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Do you cherish the day your dog came into your life?

Have you ever thought you should take more photos of them before it’s too late?

Is your dog nearing the end of its life and you’re starting to realise how important it is to have a lifelong memory of them to keep forever?

I understand your dog is an important part of your life and like the rest of us you would love something as unique as they are to remember them forever, but you’re coming to the realisation that you don’t have enough photos of them... you want more but don’t know how to go about it.

As a dog pencil portrait artist I get a lot of people contacting me telling me how their dog is nearing the end of their lives and they want a lifelong memory to keep forever but don’t have many photos. Or worse, their dog isn’t around anymore, they don’t have many photos of them and the ones they do have aren’t very good.

When my Cocker Spaniel Sam became a senior citizen, I knew time was running out and I wanted to use my talent as an artist to create a gift for my husband which he would cherish forever.


I was lucky I did have a photo of Sam that captured her as we knew and loved her which I could transform and bring to life with one of my pencil portraits. I was amazed by how the texture of the pencils seemed to bring her to life. Even my husband said that he felt you could almost touch her soft fur. That special moment I had captured on photo came right back and my little dog Sam came to life in the drawing.

When Sam was diagnosed with kidney failure in 2009 I went through all my photos once again wanting to create another lifelong memory and realised I didn’t have that many photos. There was even a whole section of her life that was missing and the photos I did have of her weren’t that good. They made her look like a big lolly-pop, were taken at odd angles, had bad lighting or were just photos of her butt.

That’s when I decided I had to find the right way to take photos and what worked best for dogs. I started doing a little research to see what would work and what wouldn’t when it came to capturing my little ball of fluff.

After making many of my own photography mistakes I have created 7 top tips what to keep in mind when capturing your dog. So weather it’s to get a great image to then have transformed into one of my unique pencil portraits or if it’s just something to have on your lap top screen saver, you too can have a great memory of them you can cherish forever.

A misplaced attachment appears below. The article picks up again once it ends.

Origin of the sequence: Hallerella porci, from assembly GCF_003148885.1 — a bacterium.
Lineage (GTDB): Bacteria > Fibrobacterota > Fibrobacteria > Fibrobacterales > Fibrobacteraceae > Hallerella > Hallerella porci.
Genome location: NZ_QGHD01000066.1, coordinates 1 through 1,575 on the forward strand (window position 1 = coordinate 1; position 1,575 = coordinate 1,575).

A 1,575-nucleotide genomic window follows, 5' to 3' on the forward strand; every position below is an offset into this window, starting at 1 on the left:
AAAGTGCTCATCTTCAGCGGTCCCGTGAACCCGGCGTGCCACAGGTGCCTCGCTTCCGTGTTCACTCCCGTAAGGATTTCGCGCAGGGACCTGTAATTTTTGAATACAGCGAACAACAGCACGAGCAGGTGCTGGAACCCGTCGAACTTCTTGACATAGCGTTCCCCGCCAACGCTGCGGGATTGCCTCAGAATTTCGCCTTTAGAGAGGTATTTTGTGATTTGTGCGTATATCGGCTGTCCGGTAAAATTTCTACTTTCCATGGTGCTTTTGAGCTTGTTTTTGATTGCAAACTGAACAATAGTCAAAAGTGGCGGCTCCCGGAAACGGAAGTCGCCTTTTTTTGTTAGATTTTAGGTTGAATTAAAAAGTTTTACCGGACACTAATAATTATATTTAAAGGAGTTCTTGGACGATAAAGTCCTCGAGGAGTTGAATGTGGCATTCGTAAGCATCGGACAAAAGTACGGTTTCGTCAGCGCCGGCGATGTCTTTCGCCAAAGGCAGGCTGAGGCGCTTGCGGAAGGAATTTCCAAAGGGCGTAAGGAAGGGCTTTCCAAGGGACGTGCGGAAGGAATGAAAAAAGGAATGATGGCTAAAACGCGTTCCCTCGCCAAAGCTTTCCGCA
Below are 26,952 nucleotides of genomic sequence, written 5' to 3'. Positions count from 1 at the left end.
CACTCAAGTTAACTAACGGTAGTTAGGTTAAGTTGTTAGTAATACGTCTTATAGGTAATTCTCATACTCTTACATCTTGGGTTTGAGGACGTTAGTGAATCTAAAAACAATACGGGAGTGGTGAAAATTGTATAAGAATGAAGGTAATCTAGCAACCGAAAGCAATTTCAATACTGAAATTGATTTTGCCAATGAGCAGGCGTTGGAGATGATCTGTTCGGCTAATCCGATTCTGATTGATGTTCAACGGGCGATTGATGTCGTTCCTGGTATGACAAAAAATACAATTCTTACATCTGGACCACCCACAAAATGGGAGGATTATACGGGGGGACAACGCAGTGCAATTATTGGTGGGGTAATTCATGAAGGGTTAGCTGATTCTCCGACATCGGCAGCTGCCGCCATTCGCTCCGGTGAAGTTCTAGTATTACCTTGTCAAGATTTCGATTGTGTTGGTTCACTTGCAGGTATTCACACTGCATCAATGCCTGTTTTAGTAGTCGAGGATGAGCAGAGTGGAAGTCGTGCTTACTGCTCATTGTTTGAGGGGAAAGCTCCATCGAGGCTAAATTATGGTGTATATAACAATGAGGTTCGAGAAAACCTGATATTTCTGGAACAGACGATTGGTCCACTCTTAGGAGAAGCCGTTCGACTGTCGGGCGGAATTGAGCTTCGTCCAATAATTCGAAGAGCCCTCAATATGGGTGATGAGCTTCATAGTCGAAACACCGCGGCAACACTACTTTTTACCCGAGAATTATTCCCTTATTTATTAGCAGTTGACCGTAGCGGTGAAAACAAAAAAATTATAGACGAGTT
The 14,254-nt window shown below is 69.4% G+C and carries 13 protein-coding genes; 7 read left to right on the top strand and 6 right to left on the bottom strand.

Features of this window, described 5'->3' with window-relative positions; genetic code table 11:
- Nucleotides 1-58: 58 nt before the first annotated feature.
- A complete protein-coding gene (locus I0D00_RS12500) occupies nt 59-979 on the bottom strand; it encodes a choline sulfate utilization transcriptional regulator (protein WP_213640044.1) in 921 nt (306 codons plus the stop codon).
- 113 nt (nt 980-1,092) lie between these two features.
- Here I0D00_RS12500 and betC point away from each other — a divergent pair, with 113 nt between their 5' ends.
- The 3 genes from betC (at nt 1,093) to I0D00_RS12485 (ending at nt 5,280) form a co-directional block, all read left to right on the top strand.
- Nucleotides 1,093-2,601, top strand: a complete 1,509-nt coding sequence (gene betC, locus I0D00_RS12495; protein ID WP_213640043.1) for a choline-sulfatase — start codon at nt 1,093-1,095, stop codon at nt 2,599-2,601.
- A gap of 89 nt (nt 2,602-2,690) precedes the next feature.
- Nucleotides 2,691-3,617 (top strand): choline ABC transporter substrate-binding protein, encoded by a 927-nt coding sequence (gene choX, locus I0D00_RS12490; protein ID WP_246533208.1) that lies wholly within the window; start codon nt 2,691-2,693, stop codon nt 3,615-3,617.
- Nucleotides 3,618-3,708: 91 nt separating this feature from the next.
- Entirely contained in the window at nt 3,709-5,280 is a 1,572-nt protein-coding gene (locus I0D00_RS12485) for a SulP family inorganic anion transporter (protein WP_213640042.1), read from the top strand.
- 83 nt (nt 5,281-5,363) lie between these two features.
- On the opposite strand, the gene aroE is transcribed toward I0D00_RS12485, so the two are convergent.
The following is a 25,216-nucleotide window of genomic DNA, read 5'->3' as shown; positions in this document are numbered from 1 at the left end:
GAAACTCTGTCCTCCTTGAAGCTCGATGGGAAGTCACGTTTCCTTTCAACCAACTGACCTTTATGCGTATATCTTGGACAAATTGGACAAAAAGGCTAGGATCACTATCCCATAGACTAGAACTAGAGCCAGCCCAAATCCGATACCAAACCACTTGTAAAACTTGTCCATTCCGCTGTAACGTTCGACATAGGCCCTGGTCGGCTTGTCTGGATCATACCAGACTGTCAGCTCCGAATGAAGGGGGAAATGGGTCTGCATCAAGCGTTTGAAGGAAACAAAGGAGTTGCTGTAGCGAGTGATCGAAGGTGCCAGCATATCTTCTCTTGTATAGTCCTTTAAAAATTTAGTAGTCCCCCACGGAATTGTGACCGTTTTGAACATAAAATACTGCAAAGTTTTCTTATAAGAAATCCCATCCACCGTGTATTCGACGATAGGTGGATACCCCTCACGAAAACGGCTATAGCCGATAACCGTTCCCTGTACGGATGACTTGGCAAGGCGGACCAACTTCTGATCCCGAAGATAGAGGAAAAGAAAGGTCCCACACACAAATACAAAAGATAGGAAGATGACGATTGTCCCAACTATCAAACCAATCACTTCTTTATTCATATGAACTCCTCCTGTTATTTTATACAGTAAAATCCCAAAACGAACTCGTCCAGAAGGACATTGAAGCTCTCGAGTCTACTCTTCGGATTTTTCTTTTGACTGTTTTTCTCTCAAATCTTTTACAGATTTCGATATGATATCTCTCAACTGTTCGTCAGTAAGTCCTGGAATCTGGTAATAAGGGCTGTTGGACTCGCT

I know in your busy life you may not have the time to do what I did or you may not want to continually hire a professional photographer either, these 7 quick tips, illustrated with pictures will give you a “go-to” list of instructions when you’re ready to document your pups life.

Don’t be one of the many dog lovers that come up to me after their furry best friend is gone and realise you don’t have many photos and you are struggling to find one that captures who your dog was.

To instantly download your FREE Top 7 Dog Photography tips, just sign up to the Dog Loving Fanatics Club by entering your name and email below, you will access right away the answers to your photography questions about the best light to use, angle and much more. As a DLF Club member you will also have first access to limited offers, more photography tips and find out where you can see me and my portraits next. Of course you can unsubscribe anytime (if you want).

FREE Top 7 Dog Photography tips

Find out how to improve your pet photos using your pocket camera

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Testimonials “Helene made the whole process so easy and she involves you all the way.” Bec –
Surry Hills.

Testimonials “Helen was so easy to work with. Nothing was a problem. It was a pleasure to work with her.” Judy Mullins –
Wagga Wagga.

Testimonials “Helene was great to work with and put up with all my constant photo emails I sent to her and all my "please can you" (include this)” Cheryle Dale –